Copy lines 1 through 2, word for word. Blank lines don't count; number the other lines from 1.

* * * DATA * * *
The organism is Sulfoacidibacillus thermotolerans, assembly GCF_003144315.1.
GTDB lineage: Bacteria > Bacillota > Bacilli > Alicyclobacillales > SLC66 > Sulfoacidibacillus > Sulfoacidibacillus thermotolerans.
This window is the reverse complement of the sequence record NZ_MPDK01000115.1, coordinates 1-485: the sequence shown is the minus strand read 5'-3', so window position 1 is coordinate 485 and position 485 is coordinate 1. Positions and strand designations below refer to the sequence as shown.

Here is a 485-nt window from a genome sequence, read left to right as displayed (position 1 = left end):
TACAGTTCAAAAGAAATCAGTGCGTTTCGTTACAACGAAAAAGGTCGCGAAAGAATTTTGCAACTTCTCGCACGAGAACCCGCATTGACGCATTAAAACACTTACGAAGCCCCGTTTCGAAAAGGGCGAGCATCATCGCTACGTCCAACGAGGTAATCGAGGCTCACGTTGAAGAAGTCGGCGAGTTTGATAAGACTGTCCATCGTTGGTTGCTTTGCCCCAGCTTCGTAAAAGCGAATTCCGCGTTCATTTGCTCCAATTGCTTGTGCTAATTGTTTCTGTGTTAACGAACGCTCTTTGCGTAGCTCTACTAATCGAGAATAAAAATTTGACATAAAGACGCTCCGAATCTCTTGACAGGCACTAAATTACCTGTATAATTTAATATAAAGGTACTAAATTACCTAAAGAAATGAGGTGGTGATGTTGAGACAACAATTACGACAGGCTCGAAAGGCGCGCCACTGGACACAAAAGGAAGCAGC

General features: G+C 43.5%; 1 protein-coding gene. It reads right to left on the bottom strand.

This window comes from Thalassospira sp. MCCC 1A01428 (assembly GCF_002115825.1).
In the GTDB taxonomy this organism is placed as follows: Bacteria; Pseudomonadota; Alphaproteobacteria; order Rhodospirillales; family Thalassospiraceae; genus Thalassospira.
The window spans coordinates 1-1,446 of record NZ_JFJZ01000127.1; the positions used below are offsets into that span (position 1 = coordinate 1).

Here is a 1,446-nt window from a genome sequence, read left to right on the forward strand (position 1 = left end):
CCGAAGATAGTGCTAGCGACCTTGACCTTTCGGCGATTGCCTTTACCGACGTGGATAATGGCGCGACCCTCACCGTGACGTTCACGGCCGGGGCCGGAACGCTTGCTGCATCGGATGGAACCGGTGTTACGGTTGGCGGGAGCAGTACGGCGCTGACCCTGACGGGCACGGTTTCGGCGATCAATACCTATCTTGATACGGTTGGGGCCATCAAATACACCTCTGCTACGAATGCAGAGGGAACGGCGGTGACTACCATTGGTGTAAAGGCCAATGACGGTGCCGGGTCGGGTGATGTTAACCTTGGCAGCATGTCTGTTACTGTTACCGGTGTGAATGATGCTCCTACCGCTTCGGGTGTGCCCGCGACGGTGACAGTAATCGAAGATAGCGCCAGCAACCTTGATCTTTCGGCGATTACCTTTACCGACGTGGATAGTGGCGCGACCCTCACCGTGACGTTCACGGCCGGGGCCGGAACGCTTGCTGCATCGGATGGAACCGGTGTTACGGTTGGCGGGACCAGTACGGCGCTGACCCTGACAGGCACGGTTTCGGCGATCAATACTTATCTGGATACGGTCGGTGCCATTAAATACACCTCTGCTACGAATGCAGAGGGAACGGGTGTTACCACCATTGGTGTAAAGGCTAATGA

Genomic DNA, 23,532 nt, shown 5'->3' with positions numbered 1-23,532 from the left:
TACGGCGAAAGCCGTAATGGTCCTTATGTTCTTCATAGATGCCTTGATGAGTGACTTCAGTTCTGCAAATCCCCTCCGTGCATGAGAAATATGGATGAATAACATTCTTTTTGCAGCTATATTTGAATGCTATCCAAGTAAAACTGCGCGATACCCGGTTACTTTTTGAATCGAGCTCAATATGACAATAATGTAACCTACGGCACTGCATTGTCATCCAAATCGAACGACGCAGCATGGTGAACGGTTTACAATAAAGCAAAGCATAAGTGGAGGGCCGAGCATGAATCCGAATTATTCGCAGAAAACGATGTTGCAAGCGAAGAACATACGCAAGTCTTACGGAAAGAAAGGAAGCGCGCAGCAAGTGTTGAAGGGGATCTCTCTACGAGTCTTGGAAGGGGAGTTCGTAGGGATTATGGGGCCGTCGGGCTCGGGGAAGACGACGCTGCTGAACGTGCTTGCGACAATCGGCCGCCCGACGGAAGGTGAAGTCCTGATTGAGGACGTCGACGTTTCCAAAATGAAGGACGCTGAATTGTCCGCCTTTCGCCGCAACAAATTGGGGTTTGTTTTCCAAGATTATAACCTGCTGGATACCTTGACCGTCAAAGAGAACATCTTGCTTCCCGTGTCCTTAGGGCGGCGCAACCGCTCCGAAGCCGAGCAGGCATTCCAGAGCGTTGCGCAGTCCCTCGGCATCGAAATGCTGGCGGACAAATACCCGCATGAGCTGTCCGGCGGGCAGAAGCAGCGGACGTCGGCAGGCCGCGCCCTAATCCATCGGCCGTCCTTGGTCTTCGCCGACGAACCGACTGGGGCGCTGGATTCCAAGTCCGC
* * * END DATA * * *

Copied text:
The organism is Sulfoacidibacillus thermotolerans, assembly GCF_003144315.1.
GTDB lineage: Bacteria > Bacillota > Bacilli > Alicyclobacillales > SLC66 > Sulfoacidibacillus > Sulfoacidibacillus thermotolerans.